Working at the Preble Street Resource Center, a day shelter, soup kitchen, and food pantry for homeless and low-income community members, my position as an AmeriCorps VISTA with the Anti-Hunger and Opportunity Corps has opened my eyes to the social isolation and invisibility that often accompanies poverty. "People go out of their way to walk or drive around Preble Street, so they don’t have to think about or deal with us," a client explains matter-of-factly.
Through the Preble Street Maine Hunger Initiative, I work with over 50 emergency food providers throughout Cumberland County. I frequently visit food pantries with new resources and opportunities for both providers and clients. Some of the most fulfilling moments of my work are those times when I am able to offer a forum for sharing. For many having a voice is empowering. Too often low-income community members don’t get heard.
With this in mind, the Maine Hunger Initiative team has administered over 700 surveys to food pantry clients. In these surveys clients described their experience feeding their families with limited food resources and their needs that go unfulfilled (a common concern was not having access to diabetic food). The majority of those surveyed (83%) of people worry about running out of food before they have money again to buy food, whereas 30% reported this as a constant worry.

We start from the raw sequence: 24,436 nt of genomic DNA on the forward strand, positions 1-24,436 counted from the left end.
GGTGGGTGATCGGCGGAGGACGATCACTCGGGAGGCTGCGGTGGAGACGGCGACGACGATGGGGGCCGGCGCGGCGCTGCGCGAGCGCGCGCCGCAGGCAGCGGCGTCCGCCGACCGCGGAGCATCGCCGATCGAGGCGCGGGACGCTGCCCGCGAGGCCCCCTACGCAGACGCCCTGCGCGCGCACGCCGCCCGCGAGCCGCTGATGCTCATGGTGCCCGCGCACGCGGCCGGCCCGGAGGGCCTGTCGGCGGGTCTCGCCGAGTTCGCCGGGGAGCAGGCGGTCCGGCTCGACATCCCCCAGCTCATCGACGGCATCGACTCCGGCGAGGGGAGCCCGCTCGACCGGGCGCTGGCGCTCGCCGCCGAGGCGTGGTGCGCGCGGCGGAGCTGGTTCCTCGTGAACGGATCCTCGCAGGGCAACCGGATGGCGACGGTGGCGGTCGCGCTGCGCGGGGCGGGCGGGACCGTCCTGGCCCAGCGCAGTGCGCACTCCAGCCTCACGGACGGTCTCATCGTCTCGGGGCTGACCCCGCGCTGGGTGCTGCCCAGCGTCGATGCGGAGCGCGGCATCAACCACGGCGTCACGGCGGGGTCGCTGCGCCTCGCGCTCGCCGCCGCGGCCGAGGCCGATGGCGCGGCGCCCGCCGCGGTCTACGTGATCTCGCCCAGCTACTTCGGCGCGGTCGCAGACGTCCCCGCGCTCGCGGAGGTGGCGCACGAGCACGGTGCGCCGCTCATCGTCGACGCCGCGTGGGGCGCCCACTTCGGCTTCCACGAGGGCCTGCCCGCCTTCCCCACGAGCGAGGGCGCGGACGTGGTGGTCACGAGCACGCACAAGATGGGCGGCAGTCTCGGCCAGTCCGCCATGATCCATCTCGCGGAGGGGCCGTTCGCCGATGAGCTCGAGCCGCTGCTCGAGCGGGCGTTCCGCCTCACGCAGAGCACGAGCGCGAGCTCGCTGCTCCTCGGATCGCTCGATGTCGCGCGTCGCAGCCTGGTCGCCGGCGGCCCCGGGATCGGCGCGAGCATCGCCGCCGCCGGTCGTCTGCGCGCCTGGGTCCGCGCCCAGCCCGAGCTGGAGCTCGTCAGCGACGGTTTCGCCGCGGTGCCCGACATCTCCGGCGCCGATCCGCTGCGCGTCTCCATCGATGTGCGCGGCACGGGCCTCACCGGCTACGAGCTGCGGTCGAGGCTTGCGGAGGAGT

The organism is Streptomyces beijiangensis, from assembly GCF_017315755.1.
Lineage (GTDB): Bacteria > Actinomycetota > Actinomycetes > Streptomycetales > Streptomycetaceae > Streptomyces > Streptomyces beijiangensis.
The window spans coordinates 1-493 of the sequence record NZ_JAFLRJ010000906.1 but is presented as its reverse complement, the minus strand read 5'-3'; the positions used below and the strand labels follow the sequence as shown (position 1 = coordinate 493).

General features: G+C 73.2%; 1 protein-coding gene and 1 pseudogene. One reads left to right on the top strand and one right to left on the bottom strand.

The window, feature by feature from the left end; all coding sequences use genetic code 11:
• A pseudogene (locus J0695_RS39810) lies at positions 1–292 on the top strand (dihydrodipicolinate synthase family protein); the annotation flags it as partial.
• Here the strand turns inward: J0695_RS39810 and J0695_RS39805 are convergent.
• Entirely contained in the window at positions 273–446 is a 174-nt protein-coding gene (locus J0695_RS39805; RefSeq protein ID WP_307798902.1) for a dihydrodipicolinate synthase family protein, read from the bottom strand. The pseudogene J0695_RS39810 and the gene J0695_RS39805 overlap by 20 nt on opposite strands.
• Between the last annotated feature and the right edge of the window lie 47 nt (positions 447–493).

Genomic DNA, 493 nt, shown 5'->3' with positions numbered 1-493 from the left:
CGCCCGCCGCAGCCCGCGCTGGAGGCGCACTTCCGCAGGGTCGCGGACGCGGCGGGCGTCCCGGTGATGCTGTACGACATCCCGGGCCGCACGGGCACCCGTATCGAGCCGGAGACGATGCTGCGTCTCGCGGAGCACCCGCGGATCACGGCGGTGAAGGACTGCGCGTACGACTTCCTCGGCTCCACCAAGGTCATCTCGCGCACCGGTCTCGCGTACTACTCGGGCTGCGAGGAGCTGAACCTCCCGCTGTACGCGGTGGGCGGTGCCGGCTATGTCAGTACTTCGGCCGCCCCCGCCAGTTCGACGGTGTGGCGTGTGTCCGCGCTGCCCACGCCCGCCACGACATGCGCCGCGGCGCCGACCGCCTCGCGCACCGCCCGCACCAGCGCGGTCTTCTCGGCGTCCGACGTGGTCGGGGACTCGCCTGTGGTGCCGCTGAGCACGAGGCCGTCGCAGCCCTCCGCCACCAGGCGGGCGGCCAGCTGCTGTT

I have been able to provide clients with the opportunity to share their stories in other venues as well: through a radio show which does yearly promotion for a ‘Stuff the Bus’ food drive to benefit Preble Street, for a senior hunger PSA, which we are currently in the process of producing.
I have been a witness to organized forums for clients to speak with the city’s mayor, town manager, and state representatives about their concerns and needs that often remain unmet.
At Preble Street, I witness staff working everyday to offer what society often does not; unconditional positive regard and a ready ear. Every opportunity for clients to share their stories and to be seen and heard is an opportunity to build happier and more confident individuals, stronger relationships, and more adept solutions to individual situations and poverty as a whole.